Jim Apple has posted comments on this change.
Change subject: IMPALA4123: Fast bit unpacking
......................................................................
Patch Set 7:
(20 comments)
Thanks for your patience
http://gerrit.cloudera.org:8080/#/c/4494/7/be/src/benchmarks/bitpackingbenchmark.cc
File be/src/benchmarks/bitpackingbenchmark.cc:
PS7, Line 336: int64_t
const, or just make this the param to the data constructor and use data.size() as the last
argument to the params initializer list.
PS7, Line 343: suite.AddBenchmark(Substitute("UnpackScalar", bit_width), UnpackBenchmark,
¶ms);
This line at bit_width 32 is not in the output you display in the comment at the top.
http://gerrit.cloudera.org:8080/#/c/4494/7/be/src/util/bitpackingtest.cc
File be/src/util/bitpackingtest.cc:
PS7, Line 35: a subset of
: /// 'num_in_values'
I still find this wording confusing  Which is the to buffer, and which the from? What does
it mean to have a subset of an int?
PS7, Line 42: misaligned
When misalignment is 0, what alignment is the memory guaranteed to have? 0 mod 64?
PS7, Line 49: uint32_t
const
Line 93: uint32_t* in, uint8_t* packed, int num_in_values, int bit_width, int misalignment)
{
const T*
PS7, Line 94: int
const
PS7, Line 99: vector
std::aligned_storage?
PS7, Line 102: sizeof(uint32_t)
Why is this needed?
PS7, Line 132: min(length, 1)
so the only misalignments allowed are 0 and 1? Why so restrictive?
http://gerrit.cloudera.org:8080/#/c/4494/2/be/src/util/bitpacking.h
File be/src/util/bitpacking.h:
PS2, Line 57: ast one return
> 8 is the smallest number such that (3 * 8) % 8 == 0. I.e. where the last bi
OK, but you said "you have to choose" 8. A batch size of 32 would still work, right?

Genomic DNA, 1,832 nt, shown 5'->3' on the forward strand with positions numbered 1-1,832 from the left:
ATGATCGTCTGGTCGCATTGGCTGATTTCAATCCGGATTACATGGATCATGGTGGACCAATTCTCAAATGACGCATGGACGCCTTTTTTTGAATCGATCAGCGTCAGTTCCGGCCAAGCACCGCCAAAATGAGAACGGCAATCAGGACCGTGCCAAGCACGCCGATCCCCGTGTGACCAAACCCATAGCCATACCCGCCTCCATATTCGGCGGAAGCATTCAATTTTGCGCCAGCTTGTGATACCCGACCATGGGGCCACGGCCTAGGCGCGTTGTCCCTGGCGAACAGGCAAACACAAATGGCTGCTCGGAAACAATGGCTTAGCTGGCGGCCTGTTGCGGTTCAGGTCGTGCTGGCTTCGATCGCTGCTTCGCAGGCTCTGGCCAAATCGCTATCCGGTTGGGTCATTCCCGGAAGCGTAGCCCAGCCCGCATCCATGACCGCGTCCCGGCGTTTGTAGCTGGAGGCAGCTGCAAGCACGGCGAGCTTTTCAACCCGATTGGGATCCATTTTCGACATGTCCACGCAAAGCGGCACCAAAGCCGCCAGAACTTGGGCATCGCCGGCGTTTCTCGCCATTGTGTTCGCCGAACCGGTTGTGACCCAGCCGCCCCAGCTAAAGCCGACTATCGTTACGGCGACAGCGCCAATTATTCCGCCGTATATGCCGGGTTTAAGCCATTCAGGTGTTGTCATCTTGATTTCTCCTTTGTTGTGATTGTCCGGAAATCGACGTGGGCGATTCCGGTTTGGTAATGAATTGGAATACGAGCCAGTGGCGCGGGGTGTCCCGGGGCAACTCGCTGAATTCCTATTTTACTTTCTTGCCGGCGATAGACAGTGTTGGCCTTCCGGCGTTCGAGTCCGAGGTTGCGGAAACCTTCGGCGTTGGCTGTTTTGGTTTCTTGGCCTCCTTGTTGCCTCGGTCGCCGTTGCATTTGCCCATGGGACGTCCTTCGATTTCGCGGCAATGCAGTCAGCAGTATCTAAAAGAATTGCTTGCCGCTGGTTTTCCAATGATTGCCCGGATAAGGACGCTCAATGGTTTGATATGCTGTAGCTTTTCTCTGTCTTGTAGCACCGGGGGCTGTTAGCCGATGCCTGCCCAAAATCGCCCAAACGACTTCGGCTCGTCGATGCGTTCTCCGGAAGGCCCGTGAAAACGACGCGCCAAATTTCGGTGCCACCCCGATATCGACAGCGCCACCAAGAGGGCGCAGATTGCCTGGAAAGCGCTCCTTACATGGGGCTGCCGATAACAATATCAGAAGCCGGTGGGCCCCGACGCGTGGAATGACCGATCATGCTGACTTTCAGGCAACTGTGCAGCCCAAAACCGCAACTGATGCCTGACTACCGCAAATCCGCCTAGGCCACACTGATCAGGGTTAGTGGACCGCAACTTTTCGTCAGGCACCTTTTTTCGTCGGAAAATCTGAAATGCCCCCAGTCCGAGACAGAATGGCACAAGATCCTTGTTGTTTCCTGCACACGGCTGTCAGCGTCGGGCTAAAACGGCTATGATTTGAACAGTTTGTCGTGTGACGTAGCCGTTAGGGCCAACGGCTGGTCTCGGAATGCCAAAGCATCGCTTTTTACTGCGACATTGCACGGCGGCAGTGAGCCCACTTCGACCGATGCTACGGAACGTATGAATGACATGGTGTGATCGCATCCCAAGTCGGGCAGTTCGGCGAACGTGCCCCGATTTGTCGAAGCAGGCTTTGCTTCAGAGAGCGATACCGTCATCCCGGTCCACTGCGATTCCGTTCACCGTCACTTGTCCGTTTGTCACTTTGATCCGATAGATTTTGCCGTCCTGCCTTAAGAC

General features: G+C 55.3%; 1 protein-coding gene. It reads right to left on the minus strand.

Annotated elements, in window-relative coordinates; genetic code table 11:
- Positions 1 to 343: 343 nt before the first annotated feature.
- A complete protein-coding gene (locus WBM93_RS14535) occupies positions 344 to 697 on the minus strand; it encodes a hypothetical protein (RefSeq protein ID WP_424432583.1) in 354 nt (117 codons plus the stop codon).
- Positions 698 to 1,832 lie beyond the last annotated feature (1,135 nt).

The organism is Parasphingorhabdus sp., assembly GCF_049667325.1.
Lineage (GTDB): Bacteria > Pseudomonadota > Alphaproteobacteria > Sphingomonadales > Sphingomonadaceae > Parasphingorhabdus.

http://gerrit.cloudera.org:8080/#/c/4494/7/be/src/util/bitpacking.h
File be/src/util/bitpacking.h:
PS7, Line 30: values
'value'
PS7, Line 67: bits of data
You can elide this phrase
http://gerrit.cloudera.org:8080/#/c/4494/4/be/src/util/bitpacking.inline.h
File be/src/util/bitpacking.inline.h:
PS4, Line 125: const uint32_t trailing_bits = in_words[IN_WORD_IDX + 1] %
> That's true, but there's a downside  if the loads are aligned relative to
I'm not so sure. Let's consider reading 10 bit ints using 32bit loads. To unpack 16 of them
with your method, you need to read 160 bits, which means 5 (aligned) loads. 12 of the unpacked
values can be read without using this third (more expensive) branch. In this branch, there
are two more ALU ops, so that's 4*2 = 8 extra ALU ops.
OTOH, using unaligned loads, you could do only 4 loads and (at bits 0, 24, 48, and 80) and
no more than two ALU ops for each extraction.
http://gerrit.cloudera.org:8080/#/c/4494/7/be/src/util/bitpacking.inline.h
File be/src/util/bitpacking.inline.h:
PS7, Line 57: const
constexpr BATCH_SIZE
PS7, Line 69: in_bytes = batch_size * (BIT_WIDTH / CHAR_BIT);
so in_bytes does not move if BIT_WIDTH is 7?
PS7, Line 91: should
Should this be "must", since VALUE_IDX is now a template param? Not that the explanation
is wrong, but now you have forced the caller into efficient behavior with your choice.
PS7, Line 178: const
constexpr MAX_BATCH_SIZE
PS7, Line 179: int
const
PS7, Line 183: // Copy into padded temporary buffer to avoid reading past the end of 'in'.
Can this be avoided sometimes? For instance, if BIT_WIDTH is 6 and num_values is 16, can we
just use 'in'?

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GerritMessageType: comment
GerritChangeId: I12db69409483d208cd4c0f41c27a78aeb6cd3622
GerritPatchSet: 7
GerritProject: ImpalaASF
GerritBranch: master
GerritOwner: Tim Armstrong <tarmstrong@cloudera.com>
GerritReviewer: Jim Apple <jbapple@cloudera.com>
GerritReviewer: Tim Armstrong <tarmstrong@cloudera.com>
GerritHasComments: Yes